The Yale Law Journal

November 2018

What Should We Do After Work? Automation and Employment Law

Labor and Employment Law

abstract. Will advances in robotics, artificial intelligence, and machine learning put vast swaths of the labor force out of work or into fierce competition for the jobs that remain? Or, as in the past, will new jobs absorb workers displaced by automation? These hotly debated questions have profound implications for the fortress of rights and benefits that has been constructed on the foundation of the employment relationship. This Article charts a path for reforming that body of law in the face of justified anxiety and uncertainty about the future impact of automation on jobs.

Many of the forces that drive automation—including law-related labor costs—also drive firms’ decisions about “fissuring,” or replacing employees with outside contractors. Fissuring has already transformed the landscape of work and contributed to weaker labor standards and growing inequality. A sensible response to automation should have in mind this adjacent problem, and vice versa. Unfortunately, the dominant legal responses to fissuring—which aim to extend firms’ legal responsibility for the workers whose labor they rely on—do not meet the distinctive challenge of automation, and even modestly exacerbate it. Automation offers the ultimate exit from the costs and risks associated with human labor. As technology becomes an ever-more-capable and cost-effective substitute for human workers, it enables firms to circumvent prevailing legal strategies for protecting workers and shoring up the fortress of employment.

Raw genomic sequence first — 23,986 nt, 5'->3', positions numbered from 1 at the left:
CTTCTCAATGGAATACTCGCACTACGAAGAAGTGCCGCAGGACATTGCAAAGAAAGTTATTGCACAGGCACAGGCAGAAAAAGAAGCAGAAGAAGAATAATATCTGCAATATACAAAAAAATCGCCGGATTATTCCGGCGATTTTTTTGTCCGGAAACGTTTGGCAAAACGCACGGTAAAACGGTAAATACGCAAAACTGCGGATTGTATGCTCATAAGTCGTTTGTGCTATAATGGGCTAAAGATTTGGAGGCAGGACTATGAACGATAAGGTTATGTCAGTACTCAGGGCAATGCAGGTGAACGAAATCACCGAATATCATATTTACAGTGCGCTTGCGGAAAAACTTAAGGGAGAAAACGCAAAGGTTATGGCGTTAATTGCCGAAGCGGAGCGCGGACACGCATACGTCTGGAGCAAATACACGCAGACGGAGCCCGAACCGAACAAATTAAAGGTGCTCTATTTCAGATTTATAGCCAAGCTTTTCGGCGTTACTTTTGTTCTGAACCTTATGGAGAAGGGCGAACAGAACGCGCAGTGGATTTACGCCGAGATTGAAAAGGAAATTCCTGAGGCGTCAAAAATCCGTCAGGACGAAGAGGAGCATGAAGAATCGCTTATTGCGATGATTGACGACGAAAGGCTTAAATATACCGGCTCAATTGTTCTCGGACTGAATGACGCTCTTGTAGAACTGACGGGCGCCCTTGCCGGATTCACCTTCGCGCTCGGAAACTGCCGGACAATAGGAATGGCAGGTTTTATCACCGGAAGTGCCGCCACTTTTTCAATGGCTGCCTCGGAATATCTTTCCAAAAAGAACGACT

The question is how to protect workers’ rights and entitlements while reducing firms’ incentive both to replace employees with contractors and to replace human workers with machines. The answer, I argue, begins with separating the issue of what workers’ entitlements should be from the issue of where their economic burdens should fall. Some worker rights and entitlements necessarily entail employer duties and burdens. But for those that do not, we should look for ways to shift their costs off of employer payrolls or to extend the entitlements themselves beyond employment. The existing fortress of employment-based rights and benefits is under assault from fissuring and automation; it is failing to protect those who remain outside its walls and erecting barriers to some who seek to enter. We should dismantle some of its fortifications and construct in its place a broader foundation of economic security for all, including those who cannot or do not make their living through steady employment.

author. Catherine A. Rein Professor, New York University School of Law. I would like to thank Charlotte Alexander, Lily Batchelder, William Forbath, Jess Issacharoff, Samuel Issacharoff, David Kamin, Mitchell Kane, Wilma Liebman, Dennis Nolan, Brishen Rogers, Benjamin Sachs, Daniel Shaviro, and Andy Stern, as well as participants in several workshops and conferences, for thought-provoking comments and helpful advice. I also had the benefit of outstanding research assistance from Alexander Arnold, Matthew Stoltz, and Rachel Sommer, and excellent editorial input from the Yale Law Journal editors. All errors and misunderstandings are my own.